Health

UK boosts tropical disease fight

Feeding black fly
Image caption River blindness is a tropical disease caused by parasitic worms and carried by black flies

Foreign aid for efforts to eradicate parasitic diseases which kill and disfigure millions worldwide is to rise fivefold, say ministers.

A total of £245m will be spent fighting diseases such as river blindness and bilharzia.

Such donations, coupled with free drugs from pharmaceutical companies, could help wipe out some illnesses, they predict.

A UK expert said the aim was to offer a billion treatments worldwide a year.

So-called "neglected tropical diseases" receive a tiny fraction of the funding set aside for the fight against major killers such as HIV, TB and malaria.

However, campaigners say that even a relatively small investment could transform the lives of millions of people in poorer tropical countries.

The Department for International Development, announcing the aid package, said that over the next few years, the money would protect an estimated 140 million people from these parasitic infections.

Among the prime targets are elephantiasis, a mosquito-borne parasite which leads to abnormal enlargement of the limbs and genitals, and bilharzia, spread through contaminated water, which impairs child growth, damages internal organs and can lead to death or chronic ill-health.

River blindness, the third key disease, is spread by parasitic worms and cause severe discomfort and sight loss.

Finally, Guinea worm, another water-borne infection, can leave people bedridden for months before the parasitic worm, which can grow up to 3ft (91.4cm) long, emerges.

'Debilitating pain'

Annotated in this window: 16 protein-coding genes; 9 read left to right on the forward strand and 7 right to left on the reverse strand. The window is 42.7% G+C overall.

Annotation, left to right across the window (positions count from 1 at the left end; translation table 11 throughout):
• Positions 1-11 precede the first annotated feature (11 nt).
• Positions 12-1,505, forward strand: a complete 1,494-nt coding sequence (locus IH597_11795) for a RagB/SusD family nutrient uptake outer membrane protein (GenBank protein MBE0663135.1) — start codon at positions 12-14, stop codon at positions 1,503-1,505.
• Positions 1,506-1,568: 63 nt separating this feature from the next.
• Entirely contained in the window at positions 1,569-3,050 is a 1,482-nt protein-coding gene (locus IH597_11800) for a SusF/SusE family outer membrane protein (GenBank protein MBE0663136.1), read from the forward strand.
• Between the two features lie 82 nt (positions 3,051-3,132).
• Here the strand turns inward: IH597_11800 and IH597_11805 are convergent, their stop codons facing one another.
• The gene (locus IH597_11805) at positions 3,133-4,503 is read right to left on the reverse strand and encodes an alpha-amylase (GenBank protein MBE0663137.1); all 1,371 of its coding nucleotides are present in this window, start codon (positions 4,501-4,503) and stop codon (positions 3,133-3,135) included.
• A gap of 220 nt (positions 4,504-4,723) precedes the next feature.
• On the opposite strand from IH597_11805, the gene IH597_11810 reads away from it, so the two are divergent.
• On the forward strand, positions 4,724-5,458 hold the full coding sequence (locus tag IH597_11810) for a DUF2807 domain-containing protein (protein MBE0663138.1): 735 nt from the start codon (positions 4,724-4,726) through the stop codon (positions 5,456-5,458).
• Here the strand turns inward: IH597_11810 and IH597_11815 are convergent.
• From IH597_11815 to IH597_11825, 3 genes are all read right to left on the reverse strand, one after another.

There are effective drugs to either prevent or treat all of these infections, and the decision by pharmaceutical companies to supply them free of charge in affected countries means it is possible to reach many millions of people.

International Development Minister Stephen O'Brien said: "These diseases thrive on poverty and have horrendous consequences for sufferers, especially children, leaving them in debilitating pain with severe disabilities.

"The world is increasingly coming together to build on the long-standing commitment of the pharmaceutical industry to rid the world of these terrible diseases.

"British support will take the 'neglected' out of 'neglected tropical diseases' and will not just save lives but transform lives."

Professor David Molyneux, from the Liverpool School of Tropical Medicine, a long-standing campaigner for more international funding, said he was "delighted" by the announcement.

He said: "As far as the British taxpayer is concerned, this money will offer more health to more people than anything else - it really is the most effective use of the money.

"Currently we are treating approximately 800 million people a year, and we're aiming for a billion."

Save The Children head of health Simon Wright also welcomed the move. "This is a great start for the millions of children who can't get treatment for basic illnesses which are completely unknown in rich countries.

"The British public should be proud of their role in combating these awful diseases."

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